So far, I’ve used examples relating to jokes, information and stories, and social contexts like parties. These are only simple examples, useful for illustrating the concept of social currency, but in fact only a small part of the story.
The kinds of things which become social currency are the kinds of things which are abundant, easily shared, and which have pass-on value. Party banter are a small subset of these things. What makes social currency such an interesting and timely concept is the internet. What is the internet for, after all, other than a medium for sharing digital artifacts with large numbers of people at no cost? It’s an ideal environment for social currency to circulate.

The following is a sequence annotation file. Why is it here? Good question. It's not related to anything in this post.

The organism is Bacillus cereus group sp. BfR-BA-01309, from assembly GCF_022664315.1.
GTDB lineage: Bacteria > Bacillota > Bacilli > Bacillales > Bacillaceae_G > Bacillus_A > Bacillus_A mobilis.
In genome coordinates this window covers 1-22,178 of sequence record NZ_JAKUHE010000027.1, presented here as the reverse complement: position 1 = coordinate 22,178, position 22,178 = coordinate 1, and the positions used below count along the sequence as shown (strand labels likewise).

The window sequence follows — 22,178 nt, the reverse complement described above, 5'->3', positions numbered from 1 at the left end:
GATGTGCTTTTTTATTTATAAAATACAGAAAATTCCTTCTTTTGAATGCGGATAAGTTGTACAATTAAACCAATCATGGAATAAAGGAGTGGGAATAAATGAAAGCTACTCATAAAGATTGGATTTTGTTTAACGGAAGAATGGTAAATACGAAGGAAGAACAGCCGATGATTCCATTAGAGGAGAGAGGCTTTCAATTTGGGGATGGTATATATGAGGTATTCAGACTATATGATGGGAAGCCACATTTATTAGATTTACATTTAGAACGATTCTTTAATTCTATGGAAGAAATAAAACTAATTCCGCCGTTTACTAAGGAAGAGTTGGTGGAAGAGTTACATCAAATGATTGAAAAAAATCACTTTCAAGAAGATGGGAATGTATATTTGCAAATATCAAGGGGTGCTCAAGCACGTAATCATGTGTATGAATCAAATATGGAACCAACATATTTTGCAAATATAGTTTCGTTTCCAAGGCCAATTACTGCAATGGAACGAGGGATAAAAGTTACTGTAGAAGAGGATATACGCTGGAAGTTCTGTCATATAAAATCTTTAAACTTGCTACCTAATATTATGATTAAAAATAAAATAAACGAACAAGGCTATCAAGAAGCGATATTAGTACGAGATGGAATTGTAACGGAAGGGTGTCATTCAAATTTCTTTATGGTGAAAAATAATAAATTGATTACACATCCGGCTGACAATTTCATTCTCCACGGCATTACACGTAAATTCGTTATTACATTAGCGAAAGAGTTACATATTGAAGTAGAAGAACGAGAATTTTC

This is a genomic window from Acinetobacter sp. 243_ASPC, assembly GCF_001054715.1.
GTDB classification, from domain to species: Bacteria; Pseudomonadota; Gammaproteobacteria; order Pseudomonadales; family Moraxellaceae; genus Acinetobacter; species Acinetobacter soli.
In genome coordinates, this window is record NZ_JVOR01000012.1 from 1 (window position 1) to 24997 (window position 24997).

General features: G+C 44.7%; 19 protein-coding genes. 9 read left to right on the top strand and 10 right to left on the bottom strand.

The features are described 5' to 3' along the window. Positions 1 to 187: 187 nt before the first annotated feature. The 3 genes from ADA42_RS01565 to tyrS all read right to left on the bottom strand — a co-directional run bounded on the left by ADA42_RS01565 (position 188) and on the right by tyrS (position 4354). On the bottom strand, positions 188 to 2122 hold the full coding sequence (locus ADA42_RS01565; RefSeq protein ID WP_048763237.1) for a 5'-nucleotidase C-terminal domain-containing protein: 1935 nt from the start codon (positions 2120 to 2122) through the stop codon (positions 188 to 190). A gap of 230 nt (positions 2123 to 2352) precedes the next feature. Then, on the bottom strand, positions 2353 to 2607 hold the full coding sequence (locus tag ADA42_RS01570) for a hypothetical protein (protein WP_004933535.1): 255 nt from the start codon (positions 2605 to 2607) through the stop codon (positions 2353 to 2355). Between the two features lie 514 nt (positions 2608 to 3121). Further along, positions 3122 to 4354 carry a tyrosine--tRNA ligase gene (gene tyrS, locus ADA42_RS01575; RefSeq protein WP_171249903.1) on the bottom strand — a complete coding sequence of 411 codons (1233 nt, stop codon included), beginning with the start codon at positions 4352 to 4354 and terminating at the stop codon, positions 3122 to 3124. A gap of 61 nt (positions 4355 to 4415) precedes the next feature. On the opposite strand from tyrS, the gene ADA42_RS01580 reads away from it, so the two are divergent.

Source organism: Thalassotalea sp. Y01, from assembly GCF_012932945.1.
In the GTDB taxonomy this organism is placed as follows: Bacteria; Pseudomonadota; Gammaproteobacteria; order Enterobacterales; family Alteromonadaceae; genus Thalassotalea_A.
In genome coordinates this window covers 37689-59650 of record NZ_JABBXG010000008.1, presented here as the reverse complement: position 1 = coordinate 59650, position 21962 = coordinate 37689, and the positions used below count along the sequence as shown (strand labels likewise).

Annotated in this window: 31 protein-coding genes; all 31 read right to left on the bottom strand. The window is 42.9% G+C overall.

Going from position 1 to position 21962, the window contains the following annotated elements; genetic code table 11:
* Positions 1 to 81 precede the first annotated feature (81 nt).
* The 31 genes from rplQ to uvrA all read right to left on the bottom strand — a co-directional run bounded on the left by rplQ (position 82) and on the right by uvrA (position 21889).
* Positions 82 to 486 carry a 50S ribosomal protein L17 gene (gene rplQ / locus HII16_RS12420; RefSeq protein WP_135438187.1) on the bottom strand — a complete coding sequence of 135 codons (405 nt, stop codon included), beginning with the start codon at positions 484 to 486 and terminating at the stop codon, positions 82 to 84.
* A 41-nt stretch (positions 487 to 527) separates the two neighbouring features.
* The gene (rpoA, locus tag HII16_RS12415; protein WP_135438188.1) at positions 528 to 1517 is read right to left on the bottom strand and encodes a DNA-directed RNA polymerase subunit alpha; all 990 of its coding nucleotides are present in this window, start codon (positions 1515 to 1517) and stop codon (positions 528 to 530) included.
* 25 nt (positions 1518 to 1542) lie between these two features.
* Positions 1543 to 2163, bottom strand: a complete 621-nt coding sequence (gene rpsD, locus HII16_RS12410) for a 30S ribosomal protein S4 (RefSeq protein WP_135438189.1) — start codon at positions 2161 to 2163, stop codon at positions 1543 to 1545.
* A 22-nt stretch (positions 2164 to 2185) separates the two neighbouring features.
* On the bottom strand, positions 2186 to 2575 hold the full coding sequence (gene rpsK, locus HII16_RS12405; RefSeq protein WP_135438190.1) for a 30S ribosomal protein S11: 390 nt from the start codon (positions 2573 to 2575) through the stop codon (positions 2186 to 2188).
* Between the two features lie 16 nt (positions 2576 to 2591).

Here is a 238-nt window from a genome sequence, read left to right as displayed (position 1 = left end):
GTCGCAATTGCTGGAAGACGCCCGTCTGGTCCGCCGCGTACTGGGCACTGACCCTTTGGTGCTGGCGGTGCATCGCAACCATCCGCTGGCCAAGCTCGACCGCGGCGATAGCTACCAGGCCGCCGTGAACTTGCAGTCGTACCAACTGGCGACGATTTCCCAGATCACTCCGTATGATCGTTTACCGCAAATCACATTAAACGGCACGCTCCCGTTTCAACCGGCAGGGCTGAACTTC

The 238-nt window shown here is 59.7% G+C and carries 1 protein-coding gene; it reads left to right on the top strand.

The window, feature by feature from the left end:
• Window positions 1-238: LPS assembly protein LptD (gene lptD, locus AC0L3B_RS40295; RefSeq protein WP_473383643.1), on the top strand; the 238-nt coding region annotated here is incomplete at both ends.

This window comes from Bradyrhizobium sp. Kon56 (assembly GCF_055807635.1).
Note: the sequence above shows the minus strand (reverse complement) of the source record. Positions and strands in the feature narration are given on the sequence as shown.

As such, the kinds of things which we could call social currency are endless and varied: blog posts, tweets, thought pieces, short films, eBooks, and so on. We could say that jokes really live at the low end of the value spectrum. This isn’t to deny that jokes have their uses. However, we could assume a rule of thumb which says that the amount of social capital you can generate is roughly proportional to how valuable your social currency is. In the age of the internet, we are free to create refined value and share it online – we can print our own social currency.